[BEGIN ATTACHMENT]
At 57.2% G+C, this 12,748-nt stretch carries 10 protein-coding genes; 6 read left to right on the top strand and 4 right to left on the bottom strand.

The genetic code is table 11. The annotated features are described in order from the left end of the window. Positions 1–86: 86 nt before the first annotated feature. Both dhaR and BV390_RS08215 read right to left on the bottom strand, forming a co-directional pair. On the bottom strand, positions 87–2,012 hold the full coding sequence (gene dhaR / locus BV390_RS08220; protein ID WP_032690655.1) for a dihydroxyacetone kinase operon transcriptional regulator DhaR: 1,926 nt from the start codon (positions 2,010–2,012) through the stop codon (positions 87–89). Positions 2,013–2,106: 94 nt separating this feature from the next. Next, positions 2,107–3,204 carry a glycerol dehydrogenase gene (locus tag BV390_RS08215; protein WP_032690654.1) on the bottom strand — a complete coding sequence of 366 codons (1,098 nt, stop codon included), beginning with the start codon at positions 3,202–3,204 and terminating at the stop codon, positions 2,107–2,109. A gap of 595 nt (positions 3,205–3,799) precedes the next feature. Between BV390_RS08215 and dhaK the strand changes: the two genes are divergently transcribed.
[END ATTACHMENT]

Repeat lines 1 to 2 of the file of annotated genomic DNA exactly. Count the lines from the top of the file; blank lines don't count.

At 57.2% G+C, this 12,748-nt stretch carries 10 protein-coding genes; 6 read left to right on the top strand and 4 right to left on the bottom strand.

The genetic code is table 11. The annotated features are described in order from the left end of the window. Positions 1–86: 86 nt before the first annotated feature. Both dhaR and BV390_RS08215 read right to left on the bottom strand, forming a co-directional pair. On the bottom strand, positions 87–2,012 hold the full coding sequence (gene dhaR / locus BV390_RS08220; protein ID WP_032690655.1) for a dihydroxyacetone kinase operon transcriptional regulator DhaR: 1,926 nt from the start codon (positions 2,010–2,012) through the stop codon (positions 87–89). Positions 2,013–2,106: 94 nt separating this feature from the next. Next, positions 2,107–3,204 carry a glycerol dehydrogenase gene (locus tag BV390_RS08215; protein WP_032690654.1) on the bottom strand — a complete coding sequence of 366 codons (1,098 nt, stop codon included), beginning with the start codon at positions 3,202–3,204 and terminating at the stop codon, positions 2,107–2,109. A gap of 595 nt (positions 3,205–3,799) precedes the next feature. Between BV390_RS08215 and dhaK the strand changes: the two genes are divergently transcribed.